China and the United States are in a cold war on a variety of fronts. Trade, of course, but also Taiwan, the South China Sea, "economic colonialism" and rising militarization are other major concerns.
The level of conflict could see significant escalation shortly into 2019. That's because U.S. President Donald Trump is considering an executive order declaring a national state of emergency over the risk of spying by China.
Trump could issue the order as early as January, according to Reuters. He has been mulling the move since May, but is now ratcheting up the pressure, and his administration is working on the exact wording, the news agency says, citing several sources.
The order would be aimed most directly at the Chinese telecom companies Huawei Technologies and ZTE, although almost certainly it wouldn't single them out. It wouldn't likely name China, either, but you wouldn't have to have a literature degree to read between the lines.
Instead, the executive order would tell the U.S. Commerce Department to block U.S. companies from buying equipment from foreign telecom companies that present a national security risk. One source said Commerce officials would interpret that as referring to the two Chinese telecoms.
Huawei and ZTE are both already personae non gratae with the U.S. state. Trump signed a bill back in August that bars the U.S. government from using equipment made by either company.
Such an order might be warranted. Although private companies, Huawei and ZTE both have very close ties to the Chinese military. Beijing would almost certainly require full cooperation, whenever it wanted and on whatever it wanted, in return for granting government contracts.
Both Huawei and ZTE have denied that their products are used as spyware. But it's a Catch-22 in the truest sense. They may be innocent. But if they were making spyware, it wouldn't be very good spyware if they advertised it as such!
Either way, Chinese officials aren't going to enjoy being labelled as spymasters. It would deposit fresh frost on the thawing in the trade war generated by the 90-day truce currently in effect.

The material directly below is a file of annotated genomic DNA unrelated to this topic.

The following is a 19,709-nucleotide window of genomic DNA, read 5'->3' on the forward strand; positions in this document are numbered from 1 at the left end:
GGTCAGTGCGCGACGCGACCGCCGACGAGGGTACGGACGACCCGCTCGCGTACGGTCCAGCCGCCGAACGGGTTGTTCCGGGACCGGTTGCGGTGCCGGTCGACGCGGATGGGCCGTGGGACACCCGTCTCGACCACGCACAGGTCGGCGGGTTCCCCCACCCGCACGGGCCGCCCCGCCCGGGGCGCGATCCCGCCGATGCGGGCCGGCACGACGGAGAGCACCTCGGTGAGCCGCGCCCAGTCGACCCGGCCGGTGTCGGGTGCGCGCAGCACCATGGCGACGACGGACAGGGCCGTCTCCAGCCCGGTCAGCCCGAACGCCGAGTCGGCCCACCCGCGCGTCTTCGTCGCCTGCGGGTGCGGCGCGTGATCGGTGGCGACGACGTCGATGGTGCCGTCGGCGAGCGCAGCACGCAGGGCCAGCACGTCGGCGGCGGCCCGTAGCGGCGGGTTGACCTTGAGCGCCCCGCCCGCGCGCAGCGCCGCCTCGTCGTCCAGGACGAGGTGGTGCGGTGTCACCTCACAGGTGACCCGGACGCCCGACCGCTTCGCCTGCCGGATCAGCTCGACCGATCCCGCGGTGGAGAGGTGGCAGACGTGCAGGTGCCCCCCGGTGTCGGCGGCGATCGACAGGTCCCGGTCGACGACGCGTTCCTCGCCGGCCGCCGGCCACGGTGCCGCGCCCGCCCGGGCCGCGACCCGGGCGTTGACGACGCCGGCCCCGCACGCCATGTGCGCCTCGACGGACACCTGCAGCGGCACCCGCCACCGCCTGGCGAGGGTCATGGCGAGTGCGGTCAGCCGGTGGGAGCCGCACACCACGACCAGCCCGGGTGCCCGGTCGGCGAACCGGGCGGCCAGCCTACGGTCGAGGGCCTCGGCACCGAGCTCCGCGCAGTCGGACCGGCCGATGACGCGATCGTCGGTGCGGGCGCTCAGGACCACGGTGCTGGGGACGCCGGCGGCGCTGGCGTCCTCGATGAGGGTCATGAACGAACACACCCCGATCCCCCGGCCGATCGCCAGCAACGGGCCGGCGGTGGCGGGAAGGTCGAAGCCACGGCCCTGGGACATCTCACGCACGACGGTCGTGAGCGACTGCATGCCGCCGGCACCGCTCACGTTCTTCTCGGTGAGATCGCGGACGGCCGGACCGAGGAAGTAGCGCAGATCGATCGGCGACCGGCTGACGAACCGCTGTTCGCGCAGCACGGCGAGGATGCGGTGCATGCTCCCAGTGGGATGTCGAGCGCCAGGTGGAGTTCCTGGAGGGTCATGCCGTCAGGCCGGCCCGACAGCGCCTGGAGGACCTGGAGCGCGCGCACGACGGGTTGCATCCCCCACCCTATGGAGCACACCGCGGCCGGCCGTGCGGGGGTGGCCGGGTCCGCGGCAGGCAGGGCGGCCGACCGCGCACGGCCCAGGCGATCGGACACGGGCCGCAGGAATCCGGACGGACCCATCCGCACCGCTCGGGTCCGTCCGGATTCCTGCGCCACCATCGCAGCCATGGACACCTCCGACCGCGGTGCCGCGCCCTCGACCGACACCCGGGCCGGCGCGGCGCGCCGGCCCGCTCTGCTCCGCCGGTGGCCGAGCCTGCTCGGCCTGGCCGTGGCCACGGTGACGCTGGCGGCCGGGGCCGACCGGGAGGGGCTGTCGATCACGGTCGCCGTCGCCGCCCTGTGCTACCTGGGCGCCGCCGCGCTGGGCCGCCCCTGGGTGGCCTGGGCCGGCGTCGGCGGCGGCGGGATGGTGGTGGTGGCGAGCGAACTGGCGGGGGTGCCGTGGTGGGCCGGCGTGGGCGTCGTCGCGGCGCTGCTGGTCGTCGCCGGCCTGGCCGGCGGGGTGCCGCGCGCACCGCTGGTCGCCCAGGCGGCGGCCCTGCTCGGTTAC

The executive order would involve invoking the International Emergency Economic Powers Act, which allows the president to regulate commerce in response to an emergency threatening U.S. national security.
It seems the development of the 5G network is the greatest concern. Though the White House hasn't confirmed anything about the national-security order, it has stated that it's working "across government and with our allies and like-minded partners" to mitigate the risk in deploying 5G infrastructure and other telecom hardware.
A U.S. official said that when talk of the national-emergency law first emerged in May, Huawei and ZTE "in particular are of concern because of the kind of equipment they produce and their overall market penetration."
To be fair, China has its own list of industries that are off-limits. On December 25, Beijing published a national "negative list" of the sectors and industries that are shut or restricted to all investment -- foreign or domestic.
That came in addition to a "negative list" published in June by the commerce ministry that specified the sectors where foreigners in particular can and cannot invest. There are 48 areas where foreign investment is either restricted or prohibited.
The prohibited list contains value-added telecommunications services, as well as some obvious national-security risks, such as air-traffic control. But it also outlaws investment in stem-cell research, fishing, news agencies, tobacco retail and the operation of religious schools.
Trump would probably question any Chinese investment into evangelical colleges, given his voter base. But it seems to be hardly a national security risk. We'll see in the new year how else that might be construed to apply to Chinese trade.